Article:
Similar allegations of "hideous mutilations" posthumously inflicted were made during malicious injury applications, in court the following January. It should be noted, however, that the more shocking the picture painted, the greater was the prospect of substantial compensation being paid to the bereaved relatives.

        CONTINUED NEXT POST.
        Last edited by Groundhog; 2 December 2004, 04:28.
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        Say NO to violence against Women

        Originally posted by hedgehog
        My favourite moment was when the
        Originally posted by hedgehog
        red headed old dear got a smack on her ginger head

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        • #5
          Barry, who remained obsessive about Kilmichael until his death in 1980, unsurprisingly dismissed the atrocity allegations as black British propaganda. He always expressed his annoyance with any accounts of Kilmichael which differed from his own, and he was particularly furious with those, especially fellow-volunteers, who seemed to cast doubts on the "false surrender" story. He protested that he was thus being depicted as a "bloody-minded commander who exterminated the Auxiliaries without reason".

          What seems certain is that Barry meant Kilmichael to be a fight to the finish. Not only would it be a major challenge to British military might but his own commitment to the cause would be clearly demonstrated, thus resolving all doubts arising from his Great War service and his loyalist family background. The ambush strategy reflected Barry's bravery, and his ruthlessness. There would be total victory or total defeat. No quarter would be given and no prisoners taken. It was not an outing for faint-hearted boy scouts. Barry graphically depicts the lurid and nightmarish post-ambush scene. "Afterwards some of our men were shaken by the whole thing and I had to drill them in the road, march them up and down, to preserve discipline ... it was a strange sight, with the lorries burning in the night and these men marching along, back and forth between the blood and the corpses ... "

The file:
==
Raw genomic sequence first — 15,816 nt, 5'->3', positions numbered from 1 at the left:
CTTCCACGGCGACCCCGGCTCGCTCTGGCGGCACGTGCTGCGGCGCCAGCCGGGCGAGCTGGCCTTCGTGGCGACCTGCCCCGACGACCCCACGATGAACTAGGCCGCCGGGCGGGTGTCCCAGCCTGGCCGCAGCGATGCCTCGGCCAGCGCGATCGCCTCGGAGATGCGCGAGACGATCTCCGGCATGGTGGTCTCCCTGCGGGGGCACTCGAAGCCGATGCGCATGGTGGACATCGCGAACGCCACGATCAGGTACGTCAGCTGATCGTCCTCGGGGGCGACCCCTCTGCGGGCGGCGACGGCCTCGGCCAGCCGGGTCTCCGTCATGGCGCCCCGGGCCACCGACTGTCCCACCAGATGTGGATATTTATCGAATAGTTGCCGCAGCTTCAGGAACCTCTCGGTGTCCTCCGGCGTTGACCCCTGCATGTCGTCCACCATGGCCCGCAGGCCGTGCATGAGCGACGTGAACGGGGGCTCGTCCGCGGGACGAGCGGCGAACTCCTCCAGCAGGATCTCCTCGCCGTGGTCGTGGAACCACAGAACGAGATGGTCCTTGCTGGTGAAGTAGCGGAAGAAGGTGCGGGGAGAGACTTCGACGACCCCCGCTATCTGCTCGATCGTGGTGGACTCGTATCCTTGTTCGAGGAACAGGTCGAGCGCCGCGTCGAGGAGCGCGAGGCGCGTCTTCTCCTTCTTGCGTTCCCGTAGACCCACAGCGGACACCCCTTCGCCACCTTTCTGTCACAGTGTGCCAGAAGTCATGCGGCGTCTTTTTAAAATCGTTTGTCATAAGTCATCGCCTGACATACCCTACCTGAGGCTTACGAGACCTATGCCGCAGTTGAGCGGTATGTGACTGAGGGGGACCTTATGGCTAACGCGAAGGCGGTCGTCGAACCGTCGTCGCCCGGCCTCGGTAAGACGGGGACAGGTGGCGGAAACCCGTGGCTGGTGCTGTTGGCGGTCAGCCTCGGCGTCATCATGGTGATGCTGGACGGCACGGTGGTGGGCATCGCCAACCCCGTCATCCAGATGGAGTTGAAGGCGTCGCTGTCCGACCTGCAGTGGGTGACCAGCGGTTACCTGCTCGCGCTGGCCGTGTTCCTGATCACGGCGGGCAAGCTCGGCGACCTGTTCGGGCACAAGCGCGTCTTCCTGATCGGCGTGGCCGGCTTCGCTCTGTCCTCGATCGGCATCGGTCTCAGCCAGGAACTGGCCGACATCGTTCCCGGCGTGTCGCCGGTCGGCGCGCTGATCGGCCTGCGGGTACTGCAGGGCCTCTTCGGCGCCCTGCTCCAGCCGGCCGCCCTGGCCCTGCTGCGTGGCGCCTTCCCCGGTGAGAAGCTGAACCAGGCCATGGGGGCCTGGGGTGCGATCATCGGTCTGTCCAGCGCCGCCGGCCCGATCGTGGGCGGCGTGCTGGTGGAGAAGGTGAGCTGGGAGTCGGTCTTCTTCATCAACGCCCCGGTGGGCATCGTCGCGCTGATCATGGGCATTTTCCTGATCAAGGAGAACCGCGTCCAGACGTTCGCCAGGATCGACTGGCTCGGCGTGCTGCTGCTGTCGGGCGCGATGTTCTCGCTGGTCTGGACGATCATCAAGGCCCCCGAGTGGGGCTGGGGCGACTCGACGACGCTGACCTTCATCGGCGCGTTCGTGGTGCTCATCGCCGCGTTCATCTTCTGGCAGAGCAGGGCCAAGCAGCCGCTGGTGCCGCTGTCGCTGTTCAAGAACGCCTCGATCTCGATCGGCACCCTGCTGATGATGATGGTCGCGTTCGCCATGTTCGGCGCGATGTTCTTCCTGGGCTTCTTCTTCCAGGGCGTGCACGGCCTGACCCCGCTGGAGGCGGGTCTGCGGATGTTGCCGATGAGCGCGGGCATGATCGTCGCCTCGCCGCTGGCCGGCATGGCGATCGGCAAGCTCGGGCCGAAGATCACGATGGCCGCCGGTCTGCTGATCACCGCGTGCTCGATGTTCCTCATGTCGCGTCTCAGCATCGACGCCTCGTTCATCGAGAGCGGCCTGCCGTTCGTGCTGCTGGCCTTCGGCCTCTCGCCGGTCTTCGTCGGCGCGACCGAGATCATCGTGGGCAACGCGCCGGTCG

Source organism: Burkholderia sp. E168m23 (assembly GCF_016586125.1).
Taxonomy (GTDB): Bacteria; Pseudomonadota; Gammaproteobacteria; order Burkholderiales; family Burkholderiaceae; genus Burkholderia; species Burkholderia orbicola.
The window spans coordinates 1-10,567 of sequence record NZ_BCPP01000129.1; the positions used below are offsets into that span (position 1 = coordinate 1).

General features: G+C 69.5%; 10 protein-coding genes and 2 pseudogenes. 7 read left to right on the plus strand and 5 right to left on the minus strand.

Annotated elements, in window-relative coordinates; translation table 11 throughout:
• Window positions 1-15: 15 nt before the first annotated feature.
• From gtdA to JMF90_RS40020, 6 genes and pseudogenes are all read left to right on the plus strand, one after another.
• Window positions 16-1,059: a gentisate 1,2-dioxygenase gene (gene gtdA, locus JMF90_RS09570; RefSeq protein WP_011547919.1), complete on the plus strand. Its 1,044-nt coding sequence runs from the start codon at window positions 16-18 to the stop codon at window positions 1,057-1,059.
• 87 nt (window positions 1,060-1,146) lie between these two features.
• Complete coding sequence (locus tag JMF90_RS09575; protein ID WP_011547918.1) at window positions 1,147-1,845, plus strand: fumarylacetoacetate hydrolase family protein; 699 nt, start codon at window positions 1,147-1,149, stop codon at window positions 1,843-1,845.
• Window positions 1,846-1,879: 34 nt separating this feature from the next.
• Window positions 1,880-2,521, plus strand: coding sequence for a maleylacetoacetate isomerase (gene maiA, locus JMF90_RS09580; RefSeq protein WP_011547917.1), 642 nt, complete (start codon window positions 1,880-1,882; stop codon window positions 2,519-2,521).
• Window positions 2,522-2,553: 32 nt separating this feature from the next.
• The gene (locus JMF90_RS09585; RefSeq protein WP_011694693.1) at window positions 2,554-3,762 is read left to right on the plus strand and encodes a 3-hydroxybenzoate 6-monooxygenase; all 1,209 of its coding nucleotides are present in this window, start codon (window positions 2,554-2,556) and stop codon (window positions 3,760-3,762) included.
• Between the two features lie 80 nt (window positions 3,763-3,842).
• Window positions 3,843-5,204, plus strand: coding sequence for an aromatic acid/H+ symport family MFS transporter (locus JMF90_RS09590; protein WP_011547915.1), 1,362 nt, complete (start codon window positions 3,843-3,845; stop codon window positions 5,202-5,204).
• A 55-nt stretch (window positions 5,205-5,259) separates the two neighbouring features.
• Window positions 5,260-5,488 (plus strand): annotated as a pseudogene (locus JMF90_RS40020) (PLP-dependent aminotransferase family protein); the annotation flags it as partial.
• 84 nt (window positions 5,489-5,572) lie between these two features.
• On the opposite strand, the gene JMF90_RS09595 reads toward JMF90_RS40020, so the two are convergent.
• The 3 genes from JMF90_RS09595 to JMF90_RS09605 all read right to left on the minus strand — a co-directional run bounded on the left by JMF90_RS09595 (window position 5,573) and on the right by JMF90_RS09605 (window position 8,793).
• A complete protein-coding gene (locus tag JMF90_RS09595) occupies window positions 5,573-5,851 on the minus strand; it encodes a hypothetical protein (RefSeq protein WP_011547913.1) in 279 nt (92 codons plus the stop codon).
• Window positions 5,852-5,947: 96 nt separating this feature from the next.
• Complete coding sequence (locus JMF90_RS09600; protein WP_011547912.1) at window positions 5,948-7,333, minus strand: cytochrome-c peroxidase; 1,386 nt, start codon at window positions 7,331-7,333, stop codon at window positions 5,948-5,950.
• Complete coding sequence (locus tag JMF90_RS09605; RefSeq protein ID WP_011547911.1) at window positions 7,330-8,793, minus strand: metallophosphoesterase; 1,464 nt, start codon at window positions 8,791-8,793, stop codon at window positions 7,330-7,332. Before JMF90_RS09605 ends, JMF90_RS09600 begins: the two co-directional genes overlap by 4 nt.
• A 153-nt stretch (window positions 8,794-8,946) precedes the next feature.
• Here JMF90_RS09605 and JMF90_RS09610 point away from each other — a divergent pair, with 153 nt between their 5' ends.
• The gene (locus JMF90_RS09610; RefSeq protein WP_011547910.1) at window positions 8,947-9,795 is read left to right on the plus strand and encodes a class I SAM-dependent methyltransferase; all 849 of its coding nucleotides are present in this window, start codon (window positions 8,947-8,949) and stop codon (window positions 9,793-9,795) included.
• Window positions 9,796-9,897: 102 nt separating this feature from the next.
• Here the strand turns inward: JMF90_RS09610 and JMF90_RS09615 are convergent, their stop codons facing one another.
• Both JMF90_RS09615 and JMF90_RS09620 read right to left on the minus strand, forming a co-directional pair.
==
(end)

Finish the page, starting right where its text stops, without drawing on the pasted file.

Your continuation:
GROWING up in my native town of Macroom and in a strongly republican family, I was keenly aware from an early age of the stories about Kilmichael ambush. "C" company had been stationed in Macroom Castle and it was from there they drove the 10 miles or so "to their doom" at Kilmichael, as the ballad narrates. Before the obscure place name finally registered with the press and the British military authorities, the episode was referred to as "the Macroom murders". The townspeople were greatly relieved when dreaded reprisals didn't materialise. Presumably, they were glad enough in the circumstances to comply with the order to close business premises as a mark of respect to the dead Auxies, whose remains were driven through the streets en route for Cork and the sea crossing for burial in England.

          All except one. Cadet Cecil Guthrie, left for dead at the ambush, actually escaped but was shortly recaptured by two local volunteers, murdered and buried in Annahala Bog, near Macroom. In the mid-1920s, his family arranged for his exhumation and reburial which took place, curiously enough not at home in England but in enemy country, in the graveyard of the Protestant church in Inchigeela, in the adjoining parish to Kilmichael. The grave slab, isolated just inside the cemetery wall, records the date of death and his name but discreetly makes no reference to the engagement which led to his murder. The grave is only yards away from the resting place in the Catholic churchyard of my paternal grandmother's people. A well-known Macroom personality had carried out the gruesome task of exhumation and my child's mind was morbidly fascinated by the grisly detail that one of Guthrie's legs had been eaten "by Tom Shea's sheepdog".